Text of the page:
This opinion will be unpublished and
may not be cited except as provided by
Minn. Stat. § 480A.08, subd. 3 (2006).
IN COURT OF APPEALS
Filed April 10, 2007
Reversed and remanded
Hennepin County District Court
File No. 01069845
Lori Swanson, Attorney General, 1800
Mike Freeman, Hennepin County Attorney, Linda K. Jenny,
Assistant County Attorney, C-2000 Government Center,
Colbert, Legal Assistance to Minnesota Prisoners, George S. Pappas,
Certified Student Attorney, 875 Summit Avenue, Room 254, St. Paul,
MN 55105 (for appellant)
Considered and decided by Peterson, Presiding Judge; Lansing, Judge; and Worke, Judge.
U N P U B L I S H E D O P I N I O N
Chaka Smith pleaded guilty in 2002 to second-degree felony murder. Based on a plea agreement, the district court imposed a 240-month sentence, which included an upward departure of 90 months. Almost four years after the sentence, Smith filed a petition for postconviction relief arguing that the upward departure was not justified and requesting the mid-range presumptive sentence of 150 months. The district court denied the petition. Because no aggravating factors justify a departure and the petition was not time-barred, we reverse and remand.
F A C T S
During the plea hearing, Smith described his role in the murder. When Smith finished work at about 10:30 p.m., he went to his brother’s apartment. The brother informed Smith that Holder was coming to the apartment and that he wanted to “beat up” Holder. As his brother instructed, Smith made sure that nobody else arrived with Holder and then Smith hid in the bathroom. After his brother began to fight with Holder in a bedroom, Smith came out of hiding and blocked the bedroom door so that Holder could not get out. Smith’s brother then shot Holder. As Holder begged for his life, Smith started to leave. Smith’s brother shot Holder a second time. When his brother ordered Smith to help move the body, Smith refused. Smith did, however, bring him some buckets of water to clean the area where Holder was shot. Holder died as a result of the gunshot wounds. Smith testified that he did not provide any help or assistance to Holder while he was dying.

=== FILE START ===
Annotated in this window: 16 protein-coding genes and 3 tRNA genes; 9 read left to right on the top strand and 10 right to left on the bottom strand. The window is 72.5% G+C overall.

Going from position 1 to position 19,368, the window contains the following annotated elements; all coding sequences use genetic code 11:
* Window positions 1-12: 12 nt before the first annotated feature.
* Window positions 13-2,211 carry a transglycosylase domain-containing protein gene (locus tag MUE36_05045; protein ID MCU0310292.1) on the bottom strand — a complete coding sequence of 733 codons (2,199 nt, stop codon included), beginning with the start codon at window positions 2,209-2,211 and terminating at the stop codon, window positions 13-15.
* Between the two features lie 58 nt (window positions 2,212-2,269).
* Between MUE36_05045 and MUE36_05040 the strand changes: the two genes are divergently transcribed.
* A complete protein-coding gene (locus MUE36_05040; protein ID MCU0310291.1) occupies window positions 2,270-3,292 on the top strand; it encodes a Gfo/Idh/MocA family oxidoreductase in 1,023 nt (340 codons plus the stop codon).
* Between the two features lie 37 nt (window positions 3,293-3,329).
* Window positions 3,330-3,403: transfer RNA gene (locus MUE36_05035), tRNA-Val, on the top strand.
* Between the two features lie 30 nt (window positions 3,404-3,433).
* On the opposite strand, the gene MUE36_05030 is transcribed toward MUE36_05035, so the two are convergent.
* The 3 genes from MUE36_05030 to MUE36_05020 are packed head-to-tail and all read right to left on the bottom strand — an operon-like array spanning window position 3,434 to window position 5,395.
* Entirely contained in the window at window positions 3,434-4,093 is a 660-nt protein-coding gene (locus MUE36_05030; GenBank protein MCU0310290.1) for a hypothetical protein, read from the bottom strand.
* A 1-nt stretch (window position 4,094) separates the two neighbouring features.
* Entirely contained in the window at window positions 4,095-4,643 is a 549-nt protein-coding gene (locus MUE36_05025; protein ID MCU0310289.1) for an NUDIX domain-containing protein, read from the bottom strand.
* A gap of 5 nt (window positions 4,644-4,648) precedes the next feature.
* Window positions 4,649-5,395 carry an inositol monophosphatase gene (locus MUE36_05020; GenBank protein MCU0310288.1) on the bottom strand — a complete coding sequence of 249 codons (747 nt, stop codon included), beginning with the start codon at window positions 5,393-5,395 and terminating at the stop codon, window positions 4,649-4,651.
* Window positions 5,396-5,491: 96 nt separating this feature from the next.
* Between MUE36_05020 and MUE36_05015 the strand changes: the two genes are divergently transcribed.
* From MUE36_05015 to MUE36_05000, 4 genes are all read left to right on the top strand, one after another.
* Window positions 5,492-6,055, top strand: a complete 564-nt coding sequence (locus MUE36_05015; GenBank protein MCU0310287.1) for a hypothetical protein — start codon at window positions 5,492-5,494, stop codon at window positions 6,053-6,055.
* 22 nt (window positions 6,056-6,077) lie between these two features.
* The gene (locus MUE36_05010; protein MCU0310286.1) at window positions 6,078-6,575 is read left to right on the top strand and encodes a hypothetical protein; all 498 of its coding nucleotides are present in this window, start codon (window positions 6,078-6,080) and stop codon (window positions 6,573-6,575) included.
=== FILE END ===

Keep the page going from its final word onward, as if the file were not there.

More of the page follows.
the plea hearing, Smith testified against his brother and described his role in
considerably more detail.
seven months before the plea hearing, this court held in State v. Misquadace that a plea agreement, standing alone, is not a
sufficient basis to depart from the sentencing guidelines. 629 N.W.2d 487, 491 (
brother was convicted of first-degree premeditated murder and that conviction
was affirmed on appeal. Smith, 669 N.W.2d at 35. Tina Leja, who was the girlfriend of Smith’s
brother, was also tried and convicted for her role in the murder. State
v. Leja, 684 N.W.2d 442, 443 (
Almost four years after Smith pleaded guilty and two years after the Leja decision, Smith filed a petition for postconviction relief. Smith argued that his upward sentencing departure was improper under Misquadace and that no other factors justified the departure. The district court agreed that Misquadace applied but concluded that the departure was justified because the crime was committed with particular cruelty and was committed by a group of three or more people who all actively participated. In addition, the district court concluded that the postconviction petition was not timely. The court therefore denied Smith’s petition. Smith now appeals this denial.
D E C I S I O N
State v. Misquadace, Smith’s original
sentence was unauthorized because the district court failed to provide a basis
for the upward sentencing departure that explained how the offense was “any
more or less serious than the typical offense or conviction.” 644 N.W.2d 65, 71 (
Smith, the state, and the district
court agree that Misquadace applies
to Smith’s sentence. The application of
law to the sequence of events supports this conclusion. First, when Smith was sentenced, this court
had already issued its decision in State
v. Misquadace concluding that a plea agreement alone could not justify a
departure. 629 N.W.2d 487, 491 (
sentencing departure will be affirmed despite inadequate reasons if “there is
sufficient evidence in the record to justify the departure.” State
v. McIntosh, 641 N.W.2d 3, 8 (
In reviewing a sentencing departure,
we will defer to the district court’s findings of fact unless the findings are
clearly erroneous. Dukes v. State, 621 N.W.2d 246, 251 (
The district court concluded that the upward departure was justified because Smith committed the crime with particular cruelty. The court stated:
First, Petitioner prevented Holder from leaving the room where he was being assaulted. In doing this, Petitioner likely exponentially increased the terror Holder must have been experiencing. He also deprived Holder of any opportunity of escaping the encounter. Second, Petitioner ignored Holder’s pleas for mercy and failed to offer the medical attention Holder begged for and required. Third, Petitioner participated in dismembering Holder’s body. Fourth, Petitioner attempted to conceal the crime by cleaning the scene of the murder and removing Holder’s car from the vicinity of the murder.